(Frankly, the simple fact that I even had to bother with this is bullshit.)
It ended up not making a difference. She was high on pills, drank what she could, passed out in a room, was rude to my photographer, insulted me, and just did whatever necessary to make sure that someone was paying attention to her at all times. I am no longer interested in someone like this. I loved her once but she made sure that most of my wedding day was all about her and no one in their right mind would want to be friends with someone like that. Lucky for me, the other real friends involved ARE good friends and they did everything they possibly could to keep this all in check and far from my mind and worries. They babysat her is what they did. They babysat a grown woman so she didn’t hurt any feelings or piss anyone off. And she ruined my wedding day for them. It was a gift to them from me as well as the other way around and they did not get to enjoy it the way they should have.
( ↓↑ what NOT to do if you are invited to a wedding ↑↓ )
I had another old friend drop in later. She originally R.S.V.P.d on behalf of her and her boyfriend (who WAS invited) and said they would be attending. She actually showed up later, in the middle of the reception, and brought another person who was never even invited as if it were a B.Y.O.B. barbeque or something. Really?! I don’t know any sane adult who would think it would be o.k. to just drop in to a wedding uninvited, do you? I later saw her boyfriend had shown up also. She came straight from work in her work clothes because she didn’t want to miss it. O.K. Look, that’s a sweet thought but if that is your plan, you tell someone. Tell the bride, “Hey. I would love to say I can come but I will have to work until the middle of it. Would it be acceptable to drop in to say hello later during the reception? No problem? Great. Is it acceptable to bring other people who aren’t invited? No? Okey doke.” I was baffled at this behavior. Honestly stunned and speechless. What do you say when sweet people are senseless?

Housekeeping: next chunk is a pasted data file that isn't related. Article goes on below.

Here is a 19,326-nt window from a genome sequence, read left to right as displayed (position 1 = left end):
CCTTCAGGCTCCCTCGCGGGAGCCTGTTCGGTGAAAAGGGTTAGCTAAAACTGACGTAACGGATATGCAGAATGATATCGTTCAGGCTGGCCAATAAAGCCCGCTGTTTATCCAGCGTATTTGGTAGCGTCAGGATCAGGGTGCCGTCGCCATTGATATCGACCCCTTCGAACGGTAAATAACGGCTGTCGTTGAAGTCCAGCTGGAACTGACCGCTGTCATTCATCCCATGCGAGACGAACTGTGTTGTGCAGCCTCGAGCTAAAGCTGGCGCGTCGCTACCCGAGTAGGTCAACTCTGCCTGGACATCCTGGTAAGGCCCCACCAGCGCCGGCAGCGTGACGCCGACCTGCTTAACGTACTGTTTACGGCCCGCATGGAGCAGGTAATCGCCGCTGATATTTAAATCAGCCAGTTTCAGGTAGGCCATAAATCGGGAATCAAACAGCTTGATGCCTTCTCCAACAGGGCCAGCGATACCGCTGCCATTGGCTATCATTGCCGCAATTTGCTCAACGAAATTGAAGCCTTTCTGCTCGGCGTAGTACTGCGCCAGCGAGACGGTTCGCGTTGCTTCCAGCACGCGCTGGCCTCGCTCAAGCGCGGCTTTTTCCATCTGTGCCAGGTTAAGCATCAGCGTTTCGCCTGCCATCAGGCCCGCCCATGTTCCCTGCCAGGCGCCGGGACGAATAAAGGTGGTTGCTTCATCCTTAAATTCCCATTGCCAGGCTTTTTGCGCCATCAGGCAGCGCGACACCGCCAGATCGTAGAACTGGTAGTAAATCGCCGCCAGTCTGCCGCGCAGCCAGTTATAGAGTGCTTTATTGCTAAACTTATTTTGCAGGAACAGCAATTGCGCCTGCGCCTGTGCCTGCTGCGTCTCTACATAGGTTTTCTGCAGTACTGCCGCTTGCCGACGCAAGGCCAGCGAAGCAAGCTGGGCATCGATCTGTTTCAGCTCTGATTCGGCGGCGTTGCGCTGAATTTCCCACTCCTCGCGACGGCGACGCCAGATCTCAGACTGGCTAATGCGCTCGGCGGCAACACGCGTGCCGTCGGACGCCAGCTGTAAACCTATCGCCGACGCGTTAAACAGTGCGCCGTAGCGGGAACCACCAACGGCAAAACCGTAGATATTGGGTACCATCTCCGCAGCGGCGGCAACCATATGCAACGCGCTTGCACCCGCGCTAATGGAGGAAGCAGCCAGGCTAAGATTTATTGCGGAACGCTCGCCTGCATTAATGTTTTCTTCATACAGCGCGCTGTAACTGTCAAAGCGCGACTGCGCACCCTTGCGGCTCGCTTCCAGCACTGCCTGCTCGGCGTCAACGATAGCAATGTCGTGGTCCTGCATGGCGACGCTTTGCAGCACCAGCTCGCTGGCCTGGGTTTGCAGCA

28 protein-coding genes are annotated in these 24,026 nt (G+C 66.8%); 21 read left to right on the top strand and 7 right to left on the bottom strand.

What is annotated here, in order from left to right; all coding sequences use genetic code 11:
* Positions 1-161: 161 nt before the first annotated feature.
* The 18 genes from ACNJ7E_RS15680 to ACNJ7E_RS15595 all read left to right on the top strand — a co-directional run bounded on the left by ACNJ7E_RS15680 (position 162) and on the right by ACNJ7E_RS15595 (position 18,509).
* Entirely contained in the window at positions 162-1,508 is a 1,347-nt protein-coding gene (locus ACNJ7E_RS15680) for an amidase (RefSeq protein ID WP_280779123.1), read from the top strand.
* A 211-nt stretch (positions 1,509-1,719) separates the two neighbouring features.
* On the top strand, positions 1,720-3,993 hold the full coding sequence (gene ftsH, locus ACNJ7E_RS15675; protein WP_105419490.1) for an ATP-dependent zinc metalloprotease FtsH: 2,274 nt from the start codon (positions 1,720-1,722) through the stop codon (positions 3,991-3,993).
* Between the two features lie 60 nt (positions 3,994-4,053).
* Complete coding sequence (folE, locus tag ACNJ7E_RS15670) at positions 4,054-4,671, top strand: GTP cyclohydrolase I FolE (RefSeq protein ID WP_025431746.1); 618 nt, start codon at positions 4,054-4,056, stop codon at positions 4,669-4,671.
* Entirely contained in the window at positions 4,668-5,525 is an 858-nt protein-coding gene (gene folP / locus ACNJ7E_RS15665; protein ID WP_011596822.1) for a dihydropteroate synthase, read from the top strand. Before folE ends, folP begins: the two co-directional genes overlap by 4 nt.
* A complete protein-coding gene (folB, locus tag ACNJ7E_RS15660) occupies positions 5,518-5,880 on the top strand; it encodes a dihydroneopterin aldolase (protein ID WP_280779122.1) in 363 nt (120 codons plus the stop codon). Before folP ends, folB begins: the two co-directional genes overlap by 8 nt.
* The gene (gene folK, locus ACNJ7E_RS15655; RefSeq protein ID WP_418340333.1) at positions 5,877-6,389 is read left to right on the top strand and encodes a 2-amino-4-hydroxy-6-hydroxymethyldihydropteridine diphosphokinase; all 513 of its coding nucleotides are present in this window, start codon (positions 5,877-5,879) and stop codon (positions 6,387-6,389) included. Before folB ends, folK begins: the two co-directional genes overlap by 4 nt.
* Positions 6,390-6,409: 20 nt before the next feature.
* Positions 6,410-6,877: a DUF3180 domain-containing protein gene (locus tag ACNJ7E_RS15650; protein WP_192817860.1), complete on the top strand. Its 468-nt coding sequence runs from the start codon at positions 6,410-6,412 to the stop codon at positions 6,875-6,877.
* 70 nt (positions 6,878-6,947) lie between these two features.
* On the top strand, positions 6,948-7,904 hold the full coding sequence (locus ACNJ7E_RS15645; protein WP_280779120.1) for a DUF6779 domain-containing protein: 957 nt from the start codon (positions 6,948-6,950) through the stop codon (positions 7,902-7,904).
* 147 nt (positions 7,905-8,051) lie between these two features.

I was also very sad to see that the east side of Austin has been taken over by bars. That’s where I would have lived. That was where I wanted to raise a family. For a little while it was really growing with families and community groups and healthy little indie businesses. Now it’s just a neighborhood of bars. I’m really getting a creepy Starbucks type vibe from it. I also feel that friends in Austin would expect me to raise a family in a way that I won’t. I am surprisingly old-fashioned and that doesn’t sit well with a lot of hipsters.
*BIG FAT SIGH*
Having said all that, those were the WORST things about my wedding and I think that’s pretty damn awesome because really, none of those things are very bad at all compared to some of the horror stories I have heard.
So really? My wedding was god damned PERFECT.
That’s right. PERFECT. I’ll tell you all about everything that made it so perfect soon. I am still regaining my energy, battling allergies, preparing myself for lots of travel and more major exciting news in the next 3 months!